WHEN STONES SPEAK
The Latomia of Capuchin is an unmissable place to visit.
It is located on the East side of Siracusa and originally it was a quarry, which provided for centuries the raw materials needed to built the ancient city.
Over ages the vegetation got the better of all the area. It became inaccessible, also due to its extreme depth, so it was used as wartime prison; then was converted in a place of worship, for pagans and Christians as well. Still today are visible numerous underground burial chambers and graves, proof of the sacredness of this site.
In the early 19th century the historian and archaeologist Giuseppe Maria Capodieci wrote about when the University of Syracuse donated the Latomia to the Capuchin monks in 1582: they built a fortified monastery on top of it; moreover created a huge and thriving vegetable garden and planted trees and greenery inside the area. This garden was always been really important, not only because of the rarity of the trees species, but also for their height: some of them are almost 20-30 meters high, due to necessary research of the sun which shone down just few hours a day.
Nowadays some centenarian poplar trees survived, and have been represented for centuries by international artists and travellers, participants of the Grand Tour, like Jean-Pierre Houel who expressed his admiration for this historic garden saying “nothing is more fascinating in Siracusa than the Latomia…”.
In 1866 after the Church property confiscation law, the Latomia became public property and has been heritage of the city of Syracuse since then.
Piazza Cappuccini , Siracusa, SR 96100
November 2015 – March 2016:
April – October
Full Ticket: € 5,00 (attività didattica)
Reduced Ticket: € 3,00
(Under 18 / over 65 / Families / Schools / Teachers / Journalists / Military and Law Enforcement)
Cumulative Ticket: € 10,00
(School groups / groups of pilgrims)
The Latomia, or Quarry, of the Capuchins is at the extreme north-eastern edge of ancient Syracuse. Its distance from Ortygia makes it inadvisable (but not impossible) to walk here, especially if you have a limited amount of time to tour the city. To get here by car, take the Riviera Dionisio il Grande, which skirts the coastline, directly to Piazzale Cappuccini. There is also a bus for those without a car.
The structure of the area, which has been excavated for tens of meters below the surface, features stairs and sloped areas that, unfortunately, represent architectural barriers and do not facilitate the visit of persons with mobility problems.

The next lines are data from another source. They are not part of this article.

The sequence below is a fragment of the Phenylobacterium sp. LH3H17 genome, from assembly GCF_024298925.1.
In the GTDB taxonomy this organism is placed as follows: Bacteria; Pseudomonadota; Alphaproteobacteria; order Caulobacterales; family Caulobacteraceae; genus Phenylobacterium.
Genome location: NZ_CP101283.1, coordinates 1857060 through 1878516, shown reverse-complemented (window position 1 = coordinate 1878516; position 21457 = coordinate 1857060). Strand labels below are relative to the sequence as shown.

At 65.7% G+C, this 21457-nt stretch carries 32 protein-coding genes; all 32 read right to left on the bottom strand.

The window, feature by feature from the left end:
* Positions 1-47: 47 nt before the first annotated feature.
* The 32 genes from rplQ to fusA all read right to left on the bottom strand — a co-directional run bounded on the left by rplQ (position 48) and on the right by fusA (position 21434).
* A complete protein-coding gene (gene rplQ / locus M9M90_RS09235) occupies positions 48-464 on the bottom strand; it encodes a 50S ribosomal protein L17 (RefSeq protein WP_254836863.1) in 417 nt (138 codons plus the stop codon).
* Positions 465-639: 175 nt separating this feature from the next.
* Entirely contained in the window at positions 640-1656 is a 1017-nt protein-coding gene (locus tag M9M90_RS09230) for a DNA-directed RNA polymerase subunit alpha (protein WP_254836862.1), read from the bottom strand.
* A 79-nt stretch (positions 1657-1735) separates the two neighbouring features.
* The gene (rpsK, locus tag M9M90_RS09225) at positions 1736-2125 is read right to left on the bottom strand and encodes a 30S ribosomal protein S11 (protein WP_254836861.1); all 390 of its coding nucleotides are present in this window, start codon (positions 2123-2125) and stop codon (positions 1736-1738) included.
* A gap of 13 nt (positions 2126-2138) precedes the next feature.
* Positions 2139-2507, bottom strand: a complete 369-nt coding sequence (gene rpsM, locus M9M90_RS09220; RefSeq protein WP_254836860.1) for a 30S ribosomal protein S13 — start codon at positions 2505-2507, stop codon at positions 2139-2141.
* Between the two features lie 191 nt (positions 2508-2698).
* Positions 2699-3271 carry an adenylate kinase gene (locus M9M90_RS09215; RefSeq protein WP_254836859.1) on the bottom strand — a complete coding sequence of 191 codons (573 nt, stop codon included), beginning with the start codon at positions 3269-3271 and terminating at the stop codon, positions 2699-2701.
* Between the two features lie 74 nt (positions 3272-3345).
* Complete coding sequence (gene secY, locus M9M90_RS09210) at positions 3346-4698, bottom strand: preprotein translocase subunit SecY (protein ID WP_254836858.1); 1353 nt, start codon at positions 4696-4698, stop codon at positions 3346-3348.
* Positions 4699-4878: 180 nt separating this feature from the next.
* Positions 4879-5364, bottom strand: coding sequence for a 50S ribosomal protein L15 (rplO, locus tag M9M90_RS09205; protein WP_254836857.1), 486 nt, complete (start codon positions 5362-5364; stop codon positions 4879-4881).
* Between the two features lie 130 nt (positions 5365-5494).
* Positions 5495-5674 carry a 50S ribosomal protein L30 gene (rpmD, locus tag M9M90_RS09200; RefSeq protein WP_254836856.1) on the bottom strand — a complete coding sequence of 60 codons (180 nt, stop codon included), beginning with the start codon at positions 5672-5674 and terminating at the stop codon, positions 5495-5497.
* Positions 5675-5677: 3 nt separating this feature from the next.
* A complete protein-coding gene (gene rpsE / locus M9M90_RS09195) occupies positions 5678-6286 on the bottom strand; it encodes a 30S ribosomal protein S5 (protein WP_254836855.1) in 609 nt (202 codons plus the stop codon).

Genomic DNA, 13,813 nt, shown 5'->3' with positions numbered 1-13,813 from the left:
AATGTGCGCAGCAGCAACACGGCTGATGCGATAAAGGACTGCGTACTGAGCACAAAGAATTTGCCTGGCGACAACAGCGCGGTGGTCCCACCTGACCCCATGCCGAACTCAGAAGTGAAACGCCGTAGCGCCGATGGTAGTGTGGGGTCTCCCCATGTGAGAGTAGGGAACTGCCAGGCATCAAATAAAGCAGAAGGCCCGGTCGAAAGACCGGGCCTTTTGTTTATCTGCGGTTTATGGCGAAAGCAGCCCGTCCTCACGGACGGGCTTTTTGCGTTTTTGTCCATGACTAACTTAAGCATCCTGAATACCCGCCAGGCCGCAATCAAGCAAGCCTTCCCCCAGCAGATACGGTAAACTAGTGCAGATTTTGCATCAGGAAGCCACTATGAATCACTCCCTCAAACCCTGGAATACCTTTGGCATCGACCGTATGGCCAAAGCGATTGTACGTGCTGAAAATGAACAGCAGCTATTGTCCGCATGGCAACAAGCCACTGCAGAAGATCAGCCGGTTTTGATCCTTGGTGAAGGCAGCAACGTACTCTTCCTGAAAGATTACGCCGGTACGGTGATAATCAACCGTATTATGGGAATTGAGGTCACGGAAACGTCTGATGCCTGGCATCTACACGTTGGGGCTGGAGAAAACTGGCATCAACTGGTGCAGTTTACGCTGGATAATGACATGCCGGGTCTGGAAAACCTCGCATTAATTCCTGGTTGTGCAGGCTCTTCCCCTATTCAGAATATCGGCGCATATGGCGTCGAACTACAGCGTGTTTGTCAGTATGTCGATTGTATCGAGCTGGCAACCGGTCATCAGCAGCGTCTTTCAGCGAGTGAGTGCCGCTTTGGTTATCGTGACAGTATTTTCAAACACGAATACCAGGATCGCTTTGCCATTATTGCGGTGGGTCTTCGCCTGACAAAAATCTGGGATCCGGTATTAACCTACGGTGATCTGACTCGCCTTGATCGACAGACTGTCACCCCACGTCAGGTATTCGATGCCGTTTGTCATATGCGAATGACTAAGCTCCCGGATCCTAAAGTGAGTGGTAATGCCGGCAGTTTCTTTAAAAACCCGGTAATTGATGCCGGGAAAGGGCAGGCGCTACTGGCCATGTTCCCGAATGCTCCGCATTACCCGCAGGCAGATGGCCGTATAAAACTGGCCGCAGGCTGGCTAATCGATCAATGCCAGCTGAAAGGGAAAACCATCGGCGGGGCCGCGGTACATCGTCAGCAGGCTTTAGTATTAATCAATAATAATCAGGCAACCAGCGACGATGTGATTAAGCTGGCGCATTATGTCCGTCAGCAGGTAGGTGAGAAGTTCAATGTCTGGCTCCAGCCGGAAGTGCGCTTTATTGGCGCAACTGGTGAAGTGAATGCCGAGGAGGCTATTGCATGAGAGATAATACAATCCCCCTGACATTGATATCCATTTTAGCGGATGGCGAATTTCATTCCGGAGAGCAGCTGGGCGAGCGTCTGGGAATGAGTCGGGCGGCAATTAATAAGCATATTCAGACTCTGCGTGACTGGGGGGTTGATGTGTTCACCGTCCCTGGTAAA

tel. +39 0931 64 694
Walking down suggestive back-roads and paths, you’ll be surrounded and enchanted by stunning beauties: huge stone pillars support massive stone blocks, and secret and mysterious caves turned into perfect natural theatres. Some of that man-made caves still show the traces of ancient wells used by Capuchin monks to drew water and irrigate their gardens. The walls of the quarry as well still show the signs of the techniques used to extract the white limestone rocks. Then just in the middle of this immense natural park, there are two huge rock pillars; one of them looks like a crocodile head with its jaws wide open.
Up until the 1970s, the Latomia of Capuchins was one of the main city’s attractions, a place where you could spend an evening, in particular in the beautiful and natural “Teatro di Verdura”. It used to be the stage of some representations realized by the same actors whose play during the Classical performances at the Greek Theatre, for example acted fine artists such as Vittorio Gasmann, Elena Zareschi, Annibale Ninchi and so many others.
Erga has implemented a sustainable management system that is adequate for its size and scope. Its organization complies with all the regulations in force at local, national and international level, with particular reference, among others, to health, safety, work and environmental aspects. Erga undertakes to respect and enforce the rules of conduct appropriate to the places visited, the sea, nature reserves and places of worship. Particular attention should be paid to avoiding waste in the environment and, where existing, to respect the rules of separate collection.